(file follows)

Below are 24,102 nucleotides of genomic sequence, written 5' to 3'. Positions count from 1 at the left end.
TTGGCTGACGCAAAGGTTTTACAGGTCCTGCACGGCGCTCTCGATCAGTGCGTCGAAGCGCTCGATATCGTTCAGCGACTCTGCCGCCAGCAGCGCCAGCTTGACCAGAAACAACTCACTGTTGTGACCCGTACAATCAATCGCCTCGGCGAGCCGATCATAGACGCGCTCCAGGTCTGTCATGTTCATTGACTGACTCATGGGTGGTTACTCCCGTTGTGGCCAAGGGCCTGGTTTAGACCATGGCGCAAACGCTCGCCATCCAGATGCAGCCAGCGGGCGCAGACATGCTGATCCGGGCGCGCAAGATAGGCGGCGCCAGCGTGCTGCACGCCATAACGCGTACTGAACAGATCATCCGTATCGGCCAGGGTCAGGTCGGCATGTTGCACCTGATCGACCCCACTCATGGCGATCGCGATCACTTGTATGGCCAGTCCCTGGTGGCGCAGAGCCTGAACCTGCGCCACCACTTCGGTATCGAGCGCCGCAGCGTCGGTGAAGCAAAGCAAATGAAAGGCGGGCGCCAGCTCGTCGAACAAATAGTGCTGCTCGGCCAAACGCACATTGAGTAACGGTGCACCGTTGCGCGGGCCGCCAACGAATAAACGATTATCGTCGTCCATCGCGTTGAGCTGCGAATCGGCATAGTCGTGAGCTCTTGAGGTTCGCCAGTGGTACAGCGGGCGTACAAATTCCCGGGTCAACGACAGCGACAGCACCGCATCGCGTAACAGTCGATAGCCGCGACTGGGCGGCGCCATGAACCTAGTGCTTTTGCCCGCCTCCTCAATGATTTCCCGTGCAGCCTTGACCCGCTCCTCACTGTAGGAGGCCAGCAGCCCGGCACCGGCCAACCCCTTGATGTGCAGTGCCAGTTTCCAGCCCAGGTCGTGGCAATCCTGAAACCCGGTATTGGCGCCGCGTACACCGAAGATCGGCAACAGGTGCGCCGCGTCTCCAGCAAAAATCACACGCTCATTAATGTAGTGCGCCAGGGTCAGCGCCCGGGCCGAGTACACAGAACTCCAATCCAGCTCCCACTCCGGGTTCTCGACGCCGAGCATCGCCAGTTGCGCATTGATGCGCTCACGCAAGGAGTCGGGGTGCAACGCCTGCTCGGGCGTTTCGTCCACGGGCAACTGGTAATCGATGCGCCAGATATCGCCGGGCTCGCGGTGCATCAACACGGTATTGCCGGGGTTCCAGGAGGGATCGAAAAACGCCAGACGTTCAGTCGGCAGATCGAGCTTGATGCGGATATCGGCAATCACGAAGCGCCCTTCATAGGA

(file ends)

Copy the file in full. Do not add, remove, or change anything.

Below are 24,102 nucleotides of genomic sequence, written 5' to 3'. Positions count from 1 at the left end.
TTGGCTGACGCAAAGGTTTTACAGGTCCTGCACGGCGCTCTCGATCAGTGCGTCGAAGCGCTCGATATCGTTCAGCGACTCTGCCGCCAGCAGCGCCAGCTTGACCAGAAACAACTCACTGTTGTGACCCGTACAATCAATCGCCTCGGCGAGCCGATCATAGACGCGCTCCAGGTCTGTCATGTTCATTGACTGACTCATGGGTGGTTACTCCCGTTGTGGCCAAGGGCCTGGTTTAGACCATGGCGCAAACGCTCGCCATCCAGATGCAGCCAGCGGGCGCAGACATGCTGATCCGGGCGCGCAAGATAGGCGGCGCCAGCGTGCTGCACGCCATAACGCGTACTGAACAGATCATCCGTATCGGCCAGGGTCAGGTCGGCATGTTGCACCTGATCGACCCCACTCATGGCGATCGCGATCACTTGTATGGCCAGTCCCTGGTGGCGCAGAGCCTGAACCTGCGCCACCACTTCGGTATCGAGCGCCGCAGCGTCGGTGAAGCAAAGCAAATGAAAGGCGGGCGCCAGCTCGTCGAACAAATAGTGCTGCTCGGCCAAACGCACATTGAGTAACGGTGCACCGTTGCGCGGGCCGCCAACGAATAAACGATTATCGTCGTCCATCGCGTTGAGCTGCGAATCGGCATAGTCGTGAGCTCTTGAGGTTCGCCAGTGGTACAGCGGGCGTACAAATTCCCGGGTCAACGACAGCGACAGCACCGCATCGCGTAACAGTCGATAGCCGCGACTGGGCGGCGCCATGAACCTAGTGCTTTTGCCCGCCTCCTCAATGATTTCCCGTGCAGCCTTGACCCGCTCCTCACTGTAGGAGGCCAGCAGCCCGGCACCGGCCAACCCCTTGATGTGCAGTGCCAGTTTCCAGCCCAGGTCGTGGCAATCCTGAAACCCGGTATTGGCGCCGCGTACACCGAAGATCGGCAACAGGTGCGCCGCGTCTCCAGCAAAAATCACACGCTCATTAATGTAGTGCGCCAGGGTCAGCGCCCGGGCCGAGTACACAGAACTCCAATCCAGCTCCCACTCCGGGTTCTCGACGCCGAGCATCGCCAGTTGCGCATTGATGCGCTCACGCAAGGAGTCGGGGTGCAACGCCTGCTCGGGCGTTTCGTCCACGGGCAACTGGTAATCGATGCGCCAGATATCGCCGGGCTCGCGGTGCATCAACACGGTATTGCCGGGGTTCCAGGAGGGATCGAAAAACGCCAGACGTTCAGTCGGCAGATCGAGCTTGATGCGGATATCGGCAATCACGAAGCGCCCTTCATAGGA